[lin_video src=http://eplayer.clipsyndicate.com/embed/player.js?aspect_ratio=3×2&auto_next=1&auto_start=0&div_id=videoplayer-1368573747&height=400&page_count=5&pf_id=9623&show_title=1&va_id=4057211&width=640&windows=2 service=syndicaster width=640 height=400 div_id=videoplayer-1368573747 type=script]
WICHITA, Kansas — Angelina Jolie’s action has left many asking about getting a double mastectomy before a diagnosis of cancer.
According to the Susan G. Komen for the Cure, only 5% to 10% of all breast cancer diagnosis in the United States are believed to be related to genes or heredity.
This situation has forced several local women to be proactive about their risk for cancer.
“When my mother was diagnosed with breast cancer and later with uterian cancer,” said Kathy Rosell. “I felt like I needed to be proactive with my health care.”
Taking action and preventing cancer has been a mission for Kathy Rosell after learning that cancer runs in her family.
“I wanted to have that opportunity to live a long strong life and to not put my family through the same kinds of things that we’ve gone through with my mom and her illness,” said Rosell.
Rosell knew that given her circumstances she had a greater risk of developing breast cancer in the future.
So to minimize that risk she had a double mastectomy two years ago.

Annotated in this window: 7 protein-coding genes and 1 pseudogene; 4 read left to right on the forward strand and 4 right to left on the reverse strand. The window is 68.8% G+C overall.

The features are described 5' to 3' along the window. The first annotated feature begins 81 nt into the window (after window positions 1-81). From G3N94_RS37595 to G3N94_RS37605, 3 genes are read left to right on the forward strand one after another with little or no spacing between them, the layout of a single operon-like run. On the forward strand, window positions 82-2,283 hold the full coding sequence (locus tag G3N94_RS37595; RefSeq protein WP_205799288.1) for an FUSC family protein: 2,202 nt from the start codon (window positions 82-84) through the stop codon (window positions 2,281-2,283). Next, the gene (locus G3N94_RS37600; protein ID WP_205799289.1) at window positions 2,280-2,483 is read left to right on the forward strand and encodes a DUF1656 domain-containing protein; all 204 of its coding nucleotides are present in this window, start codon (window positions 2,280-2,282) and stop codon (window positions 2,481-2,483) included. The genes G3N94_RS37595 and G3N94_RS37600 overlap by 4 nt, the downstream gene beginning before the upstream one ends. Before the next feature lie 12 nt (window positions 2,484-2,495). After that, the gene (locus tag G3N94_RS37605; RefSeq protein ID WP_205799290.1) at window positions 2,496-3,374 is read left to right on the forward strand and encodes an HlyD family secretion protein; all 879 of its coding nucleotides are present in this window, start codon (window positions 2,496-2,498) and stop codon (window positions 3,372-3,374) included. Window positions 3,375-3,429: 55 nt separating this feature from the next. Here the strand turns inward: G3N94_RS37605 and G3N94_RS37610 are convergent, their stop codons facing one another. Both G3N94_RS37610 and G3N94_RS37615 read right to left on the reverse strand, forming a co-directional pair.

“I’m happy with the decision that I made. Even though it was one that took a lot of thought and time,” said Rosell. “I think it’s the best thing not only for myself, but for my family.”
Actress Angelina Jolie made that same decision for her family.
Revealing in a New York Times article Tuesday she too had a double mastectomy after genes testing found she carries a mutation.
A mutation on one of the genes could increased her risk for both breast and ovarian cancer.
“It’s a personal decision to some women,” said Peggy Johnson, volunteer for the Susan G. Komen for the Cure foundation. “Some women absolutely want to know. It’s a decision the women needs to understand.”
Unlike Jolie, Rosell opted out of getting her genes tested.
Her doctors felt certain that given her family’s history and results from her mammogram and MRI that the odds were cancer was in her future.
“It really took a lot of weight off my shoulders to always be wondering,” said Rosell. “I was going in for a lot of mammograms and extra testings and things that I don’t need to do now.”
She adds, “Now I can go into my health care profession and not have that constant question and wondering if I’m going to be the next one to get breast cancer.”
Depending on your insurance, the genes testing could cost around $3,000 dollars.
In order to best considered for the test there must be cancer risk factors in your family.
Doctors say the simple blood test could provide valuable information regarding your health and your risk of developing cancer.